Appleton's Cyclopedia of American Biography, edited by James
Grant Wilson, John Fiske and Stanley L. Klos. Six volumes, New York: D. Appleton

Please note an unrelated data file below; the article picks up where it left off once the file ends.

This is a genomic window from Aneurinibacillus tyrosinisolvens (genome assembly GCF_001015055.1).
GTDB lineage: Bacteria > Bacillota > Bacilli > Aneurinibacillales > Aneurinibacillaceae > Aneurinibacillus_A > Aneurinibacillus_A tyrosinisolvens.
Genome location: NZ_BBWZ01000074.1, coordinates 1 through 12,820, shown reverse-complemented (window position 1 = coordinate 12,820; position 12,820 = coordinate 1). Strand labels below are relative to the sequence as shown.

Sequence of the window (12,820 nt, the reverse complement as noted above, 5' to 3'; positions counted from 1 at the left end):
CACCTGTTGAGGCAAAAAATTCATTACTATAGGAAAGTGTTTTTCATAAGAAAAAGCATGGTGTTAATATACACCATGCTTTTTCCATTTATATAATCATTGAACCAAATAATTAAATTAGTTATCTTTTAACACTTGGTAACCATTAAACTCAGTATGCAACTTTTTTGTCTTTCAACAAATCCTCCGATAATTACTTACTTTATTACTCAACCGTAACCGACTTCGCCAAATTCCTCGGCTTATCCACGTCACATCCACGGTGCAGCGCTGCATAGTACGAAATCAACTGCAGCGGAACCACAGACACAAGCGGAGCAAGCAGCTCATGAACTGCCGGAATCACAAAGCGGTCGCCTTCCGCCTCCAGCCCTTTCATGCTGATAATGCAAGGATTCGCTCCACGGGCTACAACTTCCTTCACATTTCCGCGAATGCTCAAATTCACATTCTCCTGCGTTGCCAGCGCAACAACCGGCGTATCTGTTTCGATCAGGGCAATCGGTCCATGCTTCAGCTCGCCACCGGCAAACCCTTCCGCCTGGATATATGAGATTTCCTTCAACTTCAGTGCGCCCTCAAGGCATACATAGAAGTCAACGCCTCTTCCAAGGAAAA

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BASS, Edward, P. E. bishop, born in Dorchester, Massachusetts, 23 November 1726; died in Newburyport, 10 Sept, 1803. He was graduated at Harvard in 1744, for some years was engaged in teaching, and received a license to preach among the Congregationalists, but in 1752 applied for orders in the Episcopal Church. He went to England, and was ordained both deacon and priest by Dr. Sherlock, bishop of London. This was in May 1752, and, on his return home, he became rector of St. Paul's Church, Newburyport, which place he retained during his life. When the revolution began, Mr. Bass yielded to the current patriotic sentiment, gave up praying for the royal family, and in consequence lost the stipend heretofore received from the society for propagating the gospel in foreign parts. With such help as he could obtain, he continued the services of the Church until the war was over; but, when he applied for arrearages of stipend to the society, his application was refused. This led to his publishing a pamphlet in self-defense (London, 1786). The degree of died D. was conferred upon him by the University of Pennsylvania in 1789. The Episcopal Church having been organized in Massachusetts, a convention of clerical and lay deputies was held in Boston in 1796, and Dr. Bass was unanimously chosen to become bishop. He was consecrated in Philadelphia, 7 May 1797. His jurisdiction was, by request, extended over the Churches in Rhode Island and New Hampshire, and he continued, in connection with his labors as a bishop, to perform the duties of a parish priest.
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